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Weighted Mean: different sample size and variance

  1. Apr 8, 2015 #1
    If I have three sets of numbers
    A is numbers between 0 and 0.09
    B is numbers between 0.091 and 0.011
    C is numbers between 0.011 and 0.1

    where the number of elements in A are say, 37, B are 16 and C are 178. So the three arrays have different numbers of points and different distances, plotting looks like this
    plot.jpg
    How do I find the mean of all the points?
    I was assigning weights based by multiplying the physical length of each section and number of points in each section, then getting the ordinary mean of each section, multiplying by this weight and then dividing by the sum of the weights, but I'm not sure if this is right
    [tex]
    \frac{w_A m_A + w_B m_B + w_C m_C}{w_A + w_B + w_C}
    [/tex]
    where
    [tex]
    w_A = l_A n_A
    [/tex]
    [tex]
    l_A = 0.09-0
    [/tex]
    [tex]
    n_A = 37
    [/tex]
    My way may be correct but it seems wrong? I've just guessed really. Any help greatly appreciated.
     
  2. jcsd
  3. Apr 8, 2015 #2
    Why are the number grouped and what do they represent?
     
  4. Apr 8, 2015 #3

    mathman

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    The physical lengths shouldn't enter into the calculation. Add the averages for each section multiplied by the number of points. Then divide by the total number of points.
     
  5. Apr 8, 2015 #4
    I need to know the purpose of the means you are trying to calculate.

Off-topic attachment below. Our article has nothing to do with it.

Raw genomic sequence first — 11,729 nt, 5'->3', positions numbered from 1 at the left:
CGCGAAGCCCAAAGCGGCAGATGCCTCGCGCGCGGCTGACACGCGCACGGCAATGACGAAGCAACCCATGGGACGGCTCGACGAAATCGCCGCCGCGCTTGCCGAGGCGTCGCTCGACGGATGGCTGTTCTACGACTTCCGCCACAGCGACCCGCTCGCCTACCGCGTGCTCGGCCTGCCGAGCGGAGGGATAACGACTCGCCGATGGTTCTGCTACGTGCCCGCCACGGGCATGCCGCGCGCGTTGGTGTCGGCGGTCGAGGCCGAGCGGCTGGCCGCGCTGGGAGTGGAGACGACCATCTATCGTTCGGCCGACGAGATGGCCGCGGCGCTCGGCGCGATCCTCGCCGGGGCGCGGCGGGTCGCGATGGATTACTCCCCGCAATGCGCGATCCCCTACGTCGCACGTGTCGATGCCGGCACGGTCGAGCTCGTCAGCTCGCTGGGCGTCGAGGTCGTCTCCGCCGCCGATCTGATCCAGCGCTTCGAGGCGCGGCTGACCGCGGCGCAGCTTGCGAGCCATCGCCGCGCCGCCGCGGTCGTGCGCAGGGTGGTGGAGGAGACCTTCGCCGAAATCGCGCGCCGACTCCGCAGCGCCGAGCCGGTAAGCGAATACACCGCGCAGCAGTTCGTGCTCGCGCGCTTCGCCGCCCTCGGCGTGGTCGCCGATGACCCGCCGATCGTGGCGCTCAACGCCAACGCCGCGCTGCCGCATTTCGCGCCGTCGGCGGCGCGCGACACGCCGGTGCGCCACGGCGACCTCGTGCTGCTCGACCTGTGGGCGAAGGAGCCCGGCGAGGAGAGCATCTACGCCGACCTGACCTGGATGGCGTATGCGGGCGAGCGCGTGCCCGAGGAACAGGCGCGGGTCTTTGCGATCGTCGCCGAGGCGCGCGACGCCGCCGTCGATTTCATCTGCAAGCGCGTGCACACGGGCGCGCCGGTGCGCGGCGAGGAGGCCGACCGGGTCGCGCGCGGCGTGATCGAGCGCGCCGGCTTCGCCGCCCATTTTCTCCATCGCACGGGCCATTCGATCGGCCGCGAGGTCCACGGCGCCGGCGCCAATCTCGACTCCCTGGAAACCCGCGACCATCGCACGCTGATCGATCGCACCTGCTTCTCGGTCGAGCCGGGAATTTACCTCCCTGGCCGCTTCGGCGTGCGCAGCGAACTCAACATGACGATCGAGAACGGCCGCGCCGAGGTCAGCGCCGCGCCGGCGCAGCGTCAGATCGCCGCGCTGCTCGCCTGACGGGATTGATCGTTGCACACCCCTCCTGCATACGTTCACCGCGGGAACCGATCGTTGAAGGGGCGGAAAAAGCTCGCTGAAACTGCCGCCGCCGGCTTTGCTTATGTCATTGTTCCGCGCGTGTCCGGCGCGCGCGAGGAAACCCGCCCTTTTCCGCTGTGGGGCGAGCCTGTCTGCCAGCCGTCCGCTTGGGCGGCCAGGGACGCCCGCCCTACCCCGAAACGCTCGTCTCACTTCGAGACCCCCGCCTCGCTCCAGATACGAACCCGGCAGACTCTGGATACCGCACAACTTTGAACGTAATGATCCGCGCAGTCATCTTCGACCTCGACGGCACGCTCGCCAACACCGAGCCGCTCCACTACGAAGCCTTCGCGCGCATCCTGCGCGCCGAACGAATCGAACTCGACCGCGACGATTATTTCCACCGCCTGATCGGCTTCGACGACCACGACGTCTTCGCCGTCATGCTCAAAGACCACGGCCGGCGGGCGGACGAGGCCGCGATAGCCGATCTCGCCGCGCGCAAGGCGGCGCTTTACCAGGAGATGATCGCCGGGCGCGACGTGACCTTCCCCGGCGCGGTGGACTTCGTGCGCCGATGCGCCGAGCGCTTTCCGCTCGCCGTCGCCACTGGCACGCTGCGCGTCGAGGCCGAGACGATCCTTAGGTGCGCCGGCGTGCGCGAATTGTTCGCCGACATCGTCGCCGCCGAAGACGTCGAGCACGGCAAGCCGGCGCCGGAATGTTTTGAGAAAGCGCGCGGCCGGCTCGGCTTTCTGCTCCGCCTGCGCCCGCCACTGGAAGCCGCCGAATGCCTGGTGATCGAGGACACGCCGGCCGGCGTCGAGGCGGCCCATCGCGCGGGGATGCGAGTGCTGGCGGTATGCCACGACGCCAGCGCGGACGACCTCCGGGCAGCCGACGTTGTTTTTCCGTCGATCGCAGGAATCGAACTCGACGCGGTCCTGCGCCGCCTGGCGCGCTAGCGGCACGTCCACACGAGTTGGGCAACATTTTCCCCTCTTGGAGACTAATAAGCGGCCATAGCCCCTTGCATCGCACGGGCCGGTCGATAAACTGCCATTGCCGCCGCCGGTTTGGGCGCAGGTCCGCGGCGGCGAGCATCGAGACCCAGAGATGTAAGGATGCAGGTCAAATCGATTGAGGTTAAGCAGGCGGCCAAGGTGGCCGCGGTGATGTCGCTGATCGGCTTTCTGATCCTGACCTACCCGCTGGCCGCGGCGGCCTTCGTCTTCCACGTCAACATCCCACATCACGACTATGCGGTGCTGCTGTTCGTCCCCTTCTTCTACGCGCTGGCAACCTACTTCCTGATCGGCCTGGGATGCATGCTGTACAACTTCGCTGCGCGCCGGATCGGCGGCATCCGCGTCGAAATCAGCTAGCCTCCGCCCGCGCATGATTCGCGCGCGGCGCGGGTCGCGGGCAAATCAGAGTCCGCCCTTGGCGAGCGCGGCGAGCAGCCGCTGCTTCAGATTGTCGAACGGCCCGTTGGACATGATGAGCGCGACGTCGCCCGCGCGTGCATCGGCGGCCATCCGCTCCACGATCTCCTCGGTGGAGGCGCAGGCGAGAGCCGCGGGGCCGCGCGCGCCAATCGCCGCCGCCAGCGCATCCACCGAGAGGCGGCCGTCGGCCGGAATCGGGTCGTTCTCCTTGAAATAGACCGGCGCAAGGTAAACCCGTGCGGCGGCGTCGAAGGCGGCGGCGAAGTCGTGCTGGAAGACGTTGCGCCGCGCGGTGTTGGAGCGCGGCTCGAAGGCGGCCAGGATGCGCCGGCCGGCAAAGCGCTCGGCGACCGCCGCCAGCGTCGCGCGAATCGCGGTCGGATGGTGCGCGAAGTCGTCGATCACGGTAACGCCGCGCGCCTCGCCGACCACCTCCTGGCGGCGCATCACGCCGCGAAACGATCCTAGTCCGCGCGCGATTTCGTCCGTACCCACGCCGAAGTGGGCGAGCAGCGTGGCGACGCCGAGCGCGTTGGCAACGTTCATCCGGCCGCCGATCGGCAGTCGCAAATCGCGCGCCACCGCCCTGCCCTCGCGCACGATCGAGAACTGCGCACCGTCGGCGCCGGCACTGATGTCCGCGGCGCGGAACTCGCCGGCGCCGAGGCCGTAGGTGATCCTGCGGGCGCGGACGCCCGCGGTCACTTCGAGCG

6. Apr 9, 2015 #5
    It's mesh nodes along a boundary, where each point has a unique value, u. So I thought the size (physical length) of each section would be important?
     
  7. Apr 9, 2015 #6
    So you want the average of U defined at a node weighted according to the size of the mess? What is the significance of the grouping to get the three means?
     
  8. Apr 10, 2015 #7

    FactChecker

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    I assume you don't have the original raw data but only know the sample mean of each group. Then you should do what @mathman suggests. It is just as though you replaced the true value of each data point with the mean of each points group. Without the raw data, that is the best you can do. Of course, if you have the raw data, just take the sample mean of the entire data set and ignore the groups they were in.
     
  9. Apr 12, 2015 #8
    I do have the values of U at each point in the mesh, I just thought because the mesh is unevenly spaced, taking a simple mean of these values would not yield the correct result.
     
  10. Apr 12, 2015 #9

    FactChecker

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    I don't understand. Do you mean that the measurements for the different sets are in different units? If they are all measured in the same units, I don't think you have to treat the data in the sets differently.
     
  11. Apr 12, 2015 #10
    Ignoring the red line, say the blue line is u. But the points on u are unevenly spaced - closer around 0.01 as there is a sudden jump. If I took a simple mean in say MatLab mean(U(Y==0)), this would not account for the fact that the points are unequally spaced. I'm wondering how I would account for this?
    fig4 zoom.jpg
     
  12. Apr 12, 2015 #11

    FactChecker

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    If you have the raw data, and the values of all the data are measured on the same real line in the same units, then the sample mean of the raw data is unambiguous. Just use the standard equation. Maybe you are looking for something other than the mean of the data. It sounds like your data may not be from a single random distribution, but rather from three different distributions.
     
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